Alex: [00:03:30] First you really need to get it. The truth is nobody has access to your game until you launch it unless you are the gatekeeper in that win though. Ultimately you want to be getting that code out to enable those reviews to come out when the game comes out because that’s when you’re going to see that natural peak and certainly on Steam pages it’s that initial time that you can be up in the recently released top recent categories. I’m going to say that’s the dream [00:04:00] but that’s ultimately the goal if you can in that opening salvo which really just involves getting your game out there, a lot of emails well in advance.
Host: We’ve talked about timelines before in previous episodes so we can refer back to those for more detail but generally it’s two to three of weeks. As you mentioned Alex getting it to the hands of people, Tom you’ve worked for a while in the media so you know more than most just how many people on staff [00:04:30] there can be versus how many people are expected to review that game. The editor is only really going to pick one person to give it to and it can all depend on schedule.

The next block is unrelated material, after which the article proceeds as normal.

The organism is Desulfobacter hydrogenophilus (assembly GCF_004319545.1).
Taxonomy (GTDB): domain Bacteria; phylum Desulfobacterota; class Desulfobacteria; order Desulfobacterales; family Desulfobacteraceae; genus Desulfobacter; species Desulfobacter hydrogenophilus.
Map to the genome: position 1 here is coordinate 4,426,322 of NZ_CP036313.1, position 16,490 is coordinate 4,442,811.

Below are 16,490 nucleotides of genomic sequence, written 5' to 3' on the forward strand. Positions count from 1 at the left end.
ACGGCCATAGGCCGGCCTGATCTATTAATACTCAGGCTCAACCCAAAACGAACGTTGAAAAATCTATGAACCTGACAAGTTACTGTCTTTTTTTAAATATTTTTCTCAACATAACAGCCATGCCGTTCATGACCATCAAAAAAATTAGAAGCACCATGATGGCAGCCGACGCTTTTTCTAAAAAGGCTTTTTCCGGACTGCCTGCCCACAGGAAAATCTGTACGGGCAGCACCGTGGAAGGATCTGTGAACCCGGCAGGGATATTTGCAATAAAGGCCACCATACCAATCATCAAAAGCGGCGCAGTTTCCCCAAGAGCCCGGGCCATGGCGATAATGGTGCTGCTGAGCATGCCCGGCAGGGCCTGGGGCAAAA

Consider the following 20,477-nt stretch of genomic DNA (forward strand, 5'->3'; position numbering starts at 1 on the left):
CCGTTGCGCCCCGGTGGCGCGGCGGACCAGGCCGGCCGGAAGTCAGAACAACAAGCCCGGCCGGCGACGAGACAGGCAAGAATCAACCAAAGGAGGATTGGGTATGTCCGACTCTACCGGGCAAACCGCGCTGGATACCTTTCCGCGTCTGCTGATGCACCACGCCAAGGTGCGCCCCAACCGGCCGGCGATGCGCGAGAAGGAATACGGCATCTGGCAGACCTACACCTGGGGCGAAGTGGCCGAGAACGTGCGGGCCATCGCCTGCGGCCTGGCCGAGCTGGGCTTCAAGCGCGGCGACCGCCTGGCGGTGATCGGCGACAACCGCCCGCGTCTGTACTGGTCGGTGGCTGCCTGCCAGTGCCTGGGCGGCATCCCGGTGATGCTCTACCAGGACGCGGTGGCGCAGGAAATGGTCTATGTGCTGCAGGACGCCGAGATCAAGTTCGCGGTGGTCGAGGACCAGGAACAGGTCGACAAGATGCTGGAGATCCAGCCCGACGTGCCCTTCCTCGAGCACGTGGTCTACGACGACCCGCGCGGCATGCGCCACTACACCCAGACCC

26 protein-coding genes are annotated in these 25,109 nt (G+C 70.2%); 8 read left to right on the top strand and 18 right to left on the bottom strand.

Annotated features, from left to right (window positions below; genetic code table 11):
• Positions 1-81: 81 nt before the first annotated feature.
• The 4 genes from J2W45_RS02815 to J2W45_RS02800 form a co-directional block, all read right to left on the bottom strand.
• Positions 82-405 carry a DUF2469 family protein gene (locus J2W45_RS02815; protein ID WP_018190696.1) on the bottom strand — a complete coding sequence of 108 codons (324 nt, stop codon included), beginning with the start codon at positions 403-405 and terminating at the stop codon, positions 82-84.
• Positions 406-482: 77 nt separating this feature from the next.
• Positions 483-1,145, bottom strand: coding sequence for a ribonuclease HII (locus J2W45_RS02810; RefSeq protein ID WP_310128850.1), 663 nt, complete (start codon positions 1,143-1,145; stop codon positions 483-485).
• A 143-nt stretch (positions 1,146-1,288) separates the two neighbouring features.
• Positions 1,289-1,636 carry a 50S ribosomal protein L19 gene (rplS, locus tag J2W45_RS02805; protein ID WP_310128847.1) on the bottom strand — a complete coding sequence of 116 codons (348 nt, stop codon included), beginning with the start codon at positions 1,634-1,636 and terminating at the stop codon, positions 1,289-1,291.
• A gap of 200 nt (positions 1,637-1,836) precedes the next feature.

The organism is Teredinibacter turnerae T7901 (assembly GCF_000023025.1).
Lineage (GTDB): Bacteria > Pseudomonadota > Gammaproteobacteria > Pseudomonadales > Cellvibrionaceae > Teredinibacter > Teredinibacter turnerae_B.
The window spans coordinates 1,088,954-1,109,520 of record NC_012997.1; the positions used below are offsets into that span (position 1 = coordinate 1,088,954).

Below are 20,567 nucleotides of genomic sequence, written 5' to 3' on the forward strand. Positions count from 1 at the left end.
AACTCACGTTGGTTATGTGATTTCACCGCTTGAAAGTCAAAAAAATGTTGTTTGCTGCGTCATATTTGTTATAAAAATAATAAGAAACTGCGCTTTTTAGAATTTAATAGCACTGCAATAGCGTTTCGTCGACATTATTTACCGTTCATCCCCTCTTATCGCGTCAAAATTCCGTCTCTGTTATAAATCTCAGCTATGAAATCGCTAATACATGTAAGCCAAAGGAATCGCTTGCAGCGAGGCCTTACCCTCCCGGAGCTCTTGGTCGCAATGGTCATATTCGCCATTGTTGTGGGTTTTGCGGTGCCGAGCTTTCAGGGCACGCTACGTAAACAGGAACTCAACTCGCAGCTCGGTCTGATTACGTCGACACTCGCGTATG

Strategy for outreach
Tom: On the topic of working with an editor there has to be the understanding that you have that point of contact with someone and then from there they’re going to have back and forth with people that they’re working with and then there’s going to be back and forth back review. It just reinforces that giving as much time as possible is important but also making sure you do talk to the right people, review editors or [00:05:00] if your game’s from a certain genre if the site’s big enough to have editors for a specific genre go into them as well.
It’s just ways to make the process smoother just to make sure that the right people are seeing what you want them to see. If you get someone who’s perhaps not really, you might get a features editor or a previews editor. If you want a review even if they do get back to you that’s something where you might then have to go to someone else which is taking more time up. Getting your titles, finding the right titles, and the right people is important.